AGI Denialism?

Olle Häggsström has coined a new phrase: “superintelligence deniers”! This is clever because it instantly puts his opponents into the same camp as climate deniers or evolution deniers. But this a curious asymmetry: while most climate scientists and most evolutionary biologists are not deniers, most AI researchers do indeed seem to be “deniers”!

This however, says less about AI researchers and much more about Olle’s total misunderstanding of the position of most AI researchers.

Mainstream AI researchers are not at all “deniers” in any sense that Olle impugns. To explain their position requires clarifying Olle’s misunderstanding. First, there is very basic confusion about what the term “artificial general intelligence” (AGI) is supposed to mean, since there is no clear and unambiguous definition of what “intelligence” is. If “intelligence’ means creating artificial agents that can reason and accomplish tasks as humans can, then AI researchers could hardly be called deniers, since that is exactly the main goal driving their research! AI research is very much in the tradition of Alan Turing, namely, practical hard-headed engineering, eschewing vague philosophical ramblings. In the language Olle uses in the post above, AI researchers are very much Gallant, not Goofus, in fact, the overwhelming majority are explicit Bayesians in everything they do!

Almost no AI researcher is going to claim there is any obstacle in principle that makes it impossible for an artificial agent or robot to do something a human can. Unlike creationists, no AI researcher believes there is a special “soul” that only humans possess, they are very much materialists with both feet firmly on the ground. For the same reason, they also mostly eschew any discussion of “consciousness” since that is again something hard to define and pin down, and is in any cases, pretty irrelevant to the actual problems they are trying to solve in their research.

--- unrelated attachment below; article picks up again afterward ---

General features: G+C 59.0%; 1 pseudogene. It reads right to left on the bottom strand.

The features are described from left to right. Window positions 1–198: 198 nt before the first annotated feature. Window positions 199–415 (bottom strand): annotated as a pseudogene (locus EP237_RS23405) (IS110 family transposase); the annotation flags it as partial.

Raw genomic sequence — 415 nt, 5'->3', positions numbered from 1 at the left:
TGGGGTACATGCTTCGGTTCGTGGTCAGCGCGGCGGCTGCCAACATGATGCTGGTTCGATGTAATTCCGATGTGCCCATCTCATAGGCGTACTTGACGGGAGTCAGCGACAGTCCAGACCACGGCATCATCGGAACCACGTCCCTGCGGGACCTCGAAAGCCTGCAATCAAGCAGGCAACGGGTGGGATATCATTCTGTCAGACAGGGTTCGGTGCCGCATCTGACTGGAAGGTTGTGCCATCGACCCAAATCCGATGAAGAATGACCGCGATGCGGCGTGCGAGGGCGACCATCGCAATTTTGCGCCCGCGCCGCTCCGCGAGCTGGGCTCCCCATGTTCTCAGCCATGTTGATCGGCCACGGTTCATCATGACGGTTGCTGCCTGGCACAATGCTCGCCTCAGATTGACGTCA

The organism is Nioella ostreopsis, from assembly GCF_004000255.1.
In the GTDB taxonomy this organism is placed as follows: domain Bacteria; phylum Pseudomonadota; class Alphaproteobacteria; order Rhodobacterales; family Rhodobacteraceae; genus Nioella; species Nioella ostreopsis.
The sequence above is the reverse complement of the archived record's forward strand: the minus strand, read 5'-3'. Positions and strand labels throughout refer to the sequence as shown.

Olle describes AI researchers as adopting a Goofus position: they reject the existence of a superintelligent agent because one cannot produce it on request. He claims a typical AI researcher’s claim is: “I haven’t been able to build a superintelligent agent, hence it’s impossible.” Such a claim is indeed as ridiculous as it sounds, but it is a total strawman, since no AI researcher makes it. What the researcher may have been trying to convey to Olle is that it is extremely hard to build an intelligent agent, and so far we are very very far from it, notwithstanding all the impressive engineering advances of AI. One of the world’s foremost experts in robotics, Rodney Brooks has written a long series of posts on this (which I had recommended to Olle long ago). See also Stanislas Dehane’s recent book “How We Learn” for a perspective from a cognitive science point of view,

It may indeed be hard for a person outside the field to appreciate the struggles in building AI systems and quite easy to misunderstand research achievements, for example, as revealed by Olle’s reaction to the GPT-3 technology. Not surprisingly, it is mostly people who have never worked on any real engineering problem in AI that indulge in discussions on “superintelligence”!

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